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Due to resource constraints in most African countries, very small numbers of health workers care for large populations. While there is one doctor for every 457 people in the United States, a doctor in Tanzania is responsible for more than 18,000 people.
With doctor shortages, nurses or clinical officers are often left alone to serve in rural clinics. These isolated health workers must provide care for 5,000 to 150,000 people, but have only 3 years of post-high school training. They are expected to diagnose complex patient cases, perform emergency procedures with only basic equipment, and deal with disease outbreaks when alerts or lab results take as long as two months to reach them.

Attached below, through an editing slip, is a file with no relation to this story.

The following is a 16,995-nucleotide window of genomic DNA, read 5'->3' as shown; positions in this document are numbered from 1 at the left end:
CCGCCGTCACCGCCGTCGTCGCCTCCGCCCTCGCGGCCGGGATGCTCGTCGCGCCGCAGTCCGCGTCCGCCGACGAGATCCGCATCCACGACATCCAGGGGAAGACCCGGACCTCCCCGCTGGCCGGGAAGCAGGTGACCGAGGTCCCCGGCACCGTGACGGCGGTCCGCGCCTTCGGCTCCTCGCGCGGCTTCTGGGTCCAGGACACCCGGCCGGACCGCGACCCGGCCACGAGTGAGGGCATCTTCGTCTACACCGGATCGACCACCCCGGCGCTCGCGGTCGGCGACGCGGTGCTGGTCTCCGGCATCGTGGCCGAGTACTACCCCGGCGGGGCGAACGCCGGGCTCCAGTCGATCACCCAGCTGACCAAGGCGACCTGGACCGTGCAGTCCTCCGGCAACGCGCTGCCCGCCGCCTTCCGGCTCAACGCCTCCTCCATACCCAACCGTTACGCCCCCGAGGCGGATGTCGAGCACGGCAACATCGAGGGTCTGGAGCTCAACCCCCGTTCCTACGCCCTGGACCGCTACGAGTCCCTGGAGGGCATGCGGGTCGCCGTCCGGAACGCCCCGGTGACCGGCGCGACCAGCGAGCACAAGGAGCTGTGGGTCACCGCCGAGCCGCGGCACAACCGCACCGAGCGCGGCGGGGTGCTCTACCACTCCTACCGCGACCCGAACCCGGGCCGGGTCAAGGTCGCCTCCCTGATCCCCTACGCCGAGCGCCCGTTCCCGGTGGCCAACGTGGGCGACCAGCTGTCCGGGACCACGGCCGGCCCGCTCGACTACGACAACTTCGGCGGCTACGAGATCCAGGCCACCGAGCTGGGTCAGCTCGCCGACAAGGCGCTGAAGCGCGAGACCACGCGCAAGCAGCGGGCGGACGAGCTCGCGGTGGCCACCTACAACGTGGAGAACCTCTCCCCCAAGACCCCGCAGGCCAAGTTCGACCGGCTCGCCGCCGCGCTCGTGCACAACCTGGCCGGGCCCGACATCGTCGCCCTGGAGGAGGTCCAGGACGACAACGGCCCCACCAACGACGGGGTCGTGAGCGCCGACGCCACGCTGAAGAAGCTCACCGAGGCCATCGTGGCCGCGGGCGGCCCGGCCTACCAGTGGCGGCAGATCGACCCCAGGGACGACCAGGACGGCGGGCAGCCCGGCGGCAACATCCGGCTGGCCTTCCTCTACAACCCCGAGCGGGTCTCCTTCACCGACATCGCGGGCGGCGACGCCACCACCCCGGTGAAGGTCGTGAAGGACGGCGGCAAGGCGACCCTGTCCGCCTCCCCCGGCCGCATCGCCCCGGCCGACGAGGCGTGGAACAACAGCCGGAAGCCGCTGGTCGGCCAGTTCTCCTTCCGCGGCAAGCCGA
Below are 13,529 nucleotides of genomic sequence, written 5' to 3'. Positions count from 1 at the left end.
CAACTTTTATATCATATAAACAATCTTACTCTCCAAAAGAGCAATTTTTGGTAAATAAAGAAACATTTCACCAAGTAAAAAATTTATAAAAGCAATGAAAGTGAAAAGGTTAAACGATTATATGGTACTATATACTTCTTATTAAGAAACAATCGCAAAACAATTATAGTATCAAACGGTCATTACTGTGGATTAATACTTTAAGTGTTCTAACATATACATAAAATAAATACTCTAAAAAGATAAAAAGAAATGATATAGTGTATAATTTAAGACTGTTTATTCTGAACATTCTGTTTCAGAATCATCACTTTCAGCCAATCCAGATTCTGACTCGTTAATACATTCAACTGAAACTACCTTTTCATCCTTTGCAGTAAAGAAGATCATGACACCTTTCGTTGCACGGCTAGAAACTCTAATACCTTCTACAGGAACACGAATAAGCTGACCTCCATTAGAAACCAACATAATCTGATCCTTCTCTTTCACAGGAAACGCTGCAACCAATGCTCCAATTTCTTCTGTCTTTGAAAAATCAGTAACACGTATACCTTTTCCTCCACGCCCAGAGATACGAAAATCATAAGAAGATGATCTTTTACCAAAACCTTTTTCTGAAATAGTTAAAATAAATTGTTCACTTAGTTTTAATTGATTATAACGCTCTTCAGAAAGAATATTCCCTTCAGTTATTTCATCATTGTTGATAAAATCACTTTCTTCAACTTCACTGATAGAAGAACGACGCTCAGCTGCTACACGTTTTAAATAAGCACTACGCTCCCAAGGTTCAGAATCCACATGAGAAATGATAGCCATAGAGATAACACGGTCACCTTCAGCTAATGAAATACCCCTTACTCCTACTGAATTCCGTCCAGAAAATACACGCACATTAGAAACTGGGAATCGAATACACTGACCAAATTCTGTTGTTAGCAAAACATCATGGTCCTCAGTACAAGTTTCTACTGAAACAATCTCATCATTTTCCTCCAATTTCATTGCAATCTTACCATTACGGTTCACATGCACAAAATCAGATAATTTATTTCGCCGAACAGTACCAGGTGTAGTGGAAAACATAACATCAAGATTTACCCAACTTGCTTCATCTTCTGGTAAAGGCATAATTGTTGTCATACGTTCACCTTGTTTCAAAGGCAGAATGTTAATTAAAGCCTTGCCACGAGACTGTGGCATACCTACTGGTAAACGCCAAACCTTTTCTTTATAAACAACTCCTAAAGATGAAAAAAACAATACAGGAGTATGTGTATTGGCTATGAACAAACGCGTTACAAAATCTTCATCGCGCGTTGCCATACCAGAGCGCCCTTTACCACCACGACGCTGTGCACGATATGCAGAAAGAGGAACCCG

While the health system has a wealth of information to share, it’s centered with practitioners and organizations in urban areas. Although rural health workers have their own basic mobile phones, access to information remains difficult. Not only are calls expensive, but clinicians and governments don’t even have mobile contact info for most health workers in the country.